Monday, October 3, 2016

Matsuo Castle -Short-lived castellum in mountains-

Matsuo Castle

-Short-lived castellum in mountains-



Name: Matsuo castle (Matsuo-jo)
Alias: Koishiwara-jo (Koishiwara castle)
Place: Koishiwara Toho village, Fukuoka
Location: 33.4715019541358, 130.82384617992417
Type: Hill Castle
Built: 15th century?
Remaining remnants: Stone walls, clay walls and dry moats 

Brief History

Matsuo castle (松尾城), which is also called as Koishihara castle (小石原城), is located on Shiroyama hill, one of about 50 meter height from hillside at the center of the valley of Koishikawa, in the north part of Toho village at the south edge of current Fukuoka prefecture. Koishikawa araa is a small valley of 1 kilometer square near the source of Koishikawa river, which is a large tributary of Chikugogawa river that flows westward and forms Chikushi plain toward Ariake sea.

Even though a small mountainous valley, Koishihara area is a cross point of roads from Kuruma area at westward passing Akizuki area, from Kama area at the north across Kama-toge pass, mountainous road to eastward for Hikosan moutain, Tagawa providence to Bungo bay, and to southward toward Hita area of Bungo province. Because of this geographical condition, Koishihara area was a strategic point at the south edge of Chikuzen provine (western part of Fukuoka prefecture).

Origin of Matsuo castle

Precise year is unknown but small castle might be built in the middle of 15th century, when Otomo clan which was the governor of Bungo province (Oita prefecture) and Ouchi clan which was the warlord of Suo province (Yamaguchi prefecture) which also held northeastern part of Kyushu island fiercely fought. Along with the fall of Ouchi clan at the middle of 16th century, Otomo clan once seized hegemony at the north half of Kyushu island, and Matsuo castle might be kept under Otomo clan.

But after the defeat of Otomo clan at the battle of Mimikawa before Shimazu clan which was the warlord of Satsuma province (Kagoshima prefecture), Otomo clan rapidly lost their power because of the leave of retainers and local lords. Looking at this opportunity, Tanezane Akizuki (?-1596) who was the lord of Koshosan castle at the west of Koishihara area rapidly grew into a strong warlord of the area.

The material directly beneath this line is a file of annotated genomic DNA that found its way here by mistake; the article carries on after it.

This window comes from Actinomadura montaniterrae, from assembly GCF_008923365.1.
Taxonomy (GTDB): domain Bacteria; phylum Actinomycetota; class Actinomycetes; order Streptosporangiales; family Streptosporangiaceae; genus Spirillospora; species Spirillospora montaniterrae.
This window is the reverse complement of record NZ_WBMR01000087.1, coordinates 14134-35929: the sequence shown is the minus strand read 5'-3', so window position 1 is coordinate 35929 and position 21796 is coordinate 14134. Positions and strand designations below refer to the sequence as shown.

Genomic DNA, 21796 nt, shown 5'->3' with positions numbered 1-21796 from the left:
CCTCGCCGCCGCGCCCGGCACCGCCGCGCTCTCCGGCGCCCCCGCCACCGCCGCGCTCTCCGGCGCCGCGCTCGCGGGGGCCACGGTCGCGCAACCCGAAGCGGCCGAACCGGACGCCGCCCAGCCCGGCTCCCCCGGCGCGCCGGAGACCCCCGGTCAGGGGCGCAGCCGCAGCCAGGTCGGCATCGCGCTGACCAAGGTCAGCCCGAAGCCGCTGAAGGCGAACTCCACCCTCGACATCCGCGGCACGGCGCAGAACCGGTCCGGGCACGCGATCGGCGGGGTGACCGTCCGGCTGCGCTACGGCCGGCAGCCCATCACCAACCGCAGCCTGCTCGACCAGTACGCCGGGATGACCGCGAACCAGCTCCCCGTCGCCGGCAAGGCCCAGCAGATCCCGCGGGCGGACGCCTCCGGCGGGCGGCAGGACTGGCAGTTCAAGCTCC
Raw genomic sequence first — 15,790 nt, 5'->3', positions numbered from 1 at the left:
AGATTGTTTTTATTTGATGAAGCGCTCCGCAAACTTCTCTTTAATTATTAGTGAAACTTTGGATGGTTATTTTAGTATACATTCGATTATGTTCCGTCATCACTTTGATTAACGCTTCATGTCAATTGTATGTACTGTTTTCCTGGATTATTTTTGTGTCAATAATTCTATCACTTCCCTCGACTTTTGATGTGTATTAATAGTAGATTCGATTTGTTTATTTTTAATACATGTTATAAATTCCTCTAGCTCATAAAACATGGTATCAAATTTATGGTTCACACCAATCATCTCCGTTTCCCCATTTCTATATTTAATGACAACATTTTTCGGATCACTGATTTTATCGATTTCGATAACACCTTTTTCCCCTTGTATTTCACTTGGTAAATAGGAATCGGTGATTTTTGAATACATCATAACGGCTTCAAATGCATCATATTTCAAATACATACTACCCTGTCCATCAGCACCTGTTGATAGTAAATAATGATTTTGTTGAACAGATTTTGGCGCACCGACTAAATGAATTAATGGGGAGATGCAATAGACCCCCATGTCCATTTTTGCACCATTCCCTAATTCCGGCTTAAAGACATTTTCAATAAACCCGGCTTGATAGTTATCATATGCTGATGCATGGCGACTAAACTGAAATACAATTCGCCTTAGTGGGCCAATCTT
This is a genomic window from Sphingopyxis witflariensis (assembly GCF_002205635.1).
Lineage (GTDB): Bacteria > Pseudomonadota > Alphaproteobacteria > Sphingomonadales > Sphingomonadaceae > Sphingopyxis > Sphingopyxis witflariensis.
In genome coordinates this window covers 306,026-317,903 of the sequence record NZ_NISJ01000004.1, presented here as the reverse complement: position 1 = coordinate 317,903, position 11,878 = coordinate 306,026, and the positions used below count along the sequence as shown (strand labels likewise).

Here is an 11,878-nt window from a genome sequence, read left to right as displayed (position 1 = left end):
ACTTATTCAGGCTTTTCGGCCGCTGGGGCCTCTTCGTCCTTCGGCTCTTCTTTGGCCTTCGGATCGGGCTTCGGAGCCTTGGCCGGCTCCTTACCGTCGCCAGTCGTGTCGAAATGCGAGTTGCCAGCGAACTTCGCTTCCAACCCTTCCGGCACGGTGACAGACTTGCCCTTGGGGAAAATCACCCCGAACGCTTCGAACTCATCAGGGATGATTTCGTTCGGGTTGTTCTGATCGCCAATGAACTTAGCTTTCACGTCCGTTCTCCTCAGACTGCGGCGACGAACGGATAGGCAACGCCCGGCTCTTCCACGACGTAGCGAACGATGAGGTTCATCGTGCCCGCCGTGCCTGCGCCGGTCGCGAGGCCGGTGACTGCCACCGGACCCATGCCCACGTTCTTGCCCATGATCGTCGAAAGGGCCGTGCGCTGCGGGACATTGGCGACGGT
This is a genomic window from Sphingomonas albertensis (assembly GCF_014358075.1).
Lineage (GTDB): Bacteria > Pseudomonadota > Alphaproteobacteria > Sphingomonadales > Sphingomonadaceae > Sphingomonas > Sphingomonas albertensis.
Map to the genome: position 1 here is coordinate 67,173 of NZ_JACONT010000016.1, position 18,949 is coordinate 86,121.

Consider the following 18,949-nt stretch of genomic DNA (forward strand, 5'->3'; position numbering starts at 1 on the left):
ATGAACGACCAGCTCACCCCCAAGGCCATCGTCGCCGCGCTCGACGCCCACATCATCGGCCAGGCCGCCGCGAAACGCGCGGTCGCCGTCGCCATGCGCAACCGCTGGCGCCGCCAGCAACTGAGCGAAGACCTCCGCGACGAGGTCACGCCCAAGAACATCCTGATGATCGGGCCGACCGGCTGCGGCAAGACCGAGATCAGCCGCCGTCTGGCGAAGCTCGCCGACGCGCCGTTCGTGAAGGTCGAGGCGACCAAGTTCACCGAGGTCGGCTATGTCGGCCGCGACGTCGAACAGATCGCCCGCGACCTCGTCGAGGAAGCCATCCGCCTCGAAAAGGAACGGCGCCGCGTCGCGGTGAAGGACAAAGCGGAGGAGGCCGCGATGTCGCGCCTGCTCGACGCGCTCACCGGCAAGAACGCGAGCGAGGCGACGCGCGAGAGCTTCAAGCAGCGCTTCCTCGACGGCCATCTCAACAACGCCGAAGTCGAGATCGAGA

Akizuki clan was a traditional local lord stem from central noble Haruzane Okura (?-?), who subjugated the rebellion of Sumitomo Fujiwara (?-941) in 10th century. Akizuki clan originally belonged to Ouchi clan, but after the fall of Ouchi clan once followed to Otomo clan. 

Border castle of Akizuki clan

But in 1557, Fumitane Akizuki (1512-1557), the leader of Akizuki clan, left Otomo clan and turned to Mouri clan which was the warlord of Aki province (Hiroshima prefecture) and proceeded into north part of Kyushu island. But this time Otomo clan attacked Koshosan castle with dominant army and Akizuki clan once ruined.

Later Tanezane Akizuki (?-1596),who was the son of Fumitane and survived the battle, returned to former territory and restored the clan. Tanezane once belonged to Otomo clan, but looking at the rebel of important generals of Otomo clan such as Akitane Takahashi (1529-1579) who was the lord of Homanyama castle or Akitoshi Tachibana (?-1568) at Tachibanayama castle under the support of Mouri clan, Tanezane also raised against Otomo clan. But this time Otomo clan finally suppressed these rebellion after tough battles, and Tanezane surrendered to Yoshishige Otomo.

However, looking at the fall of Otomo clan at the battle of Mimikawa in 1578, Tadazane allied with Shimazu clan and captured neighbor territory of Otomo clan. Being defeated several time before Dosetsu Tachibana (1513-1585), an excellent general of Otomo clan,  Tanezane increased his territory around Buzen province by sending his son as successors of Takashi clan or Nagano clan. 

Reform by Kuroda clan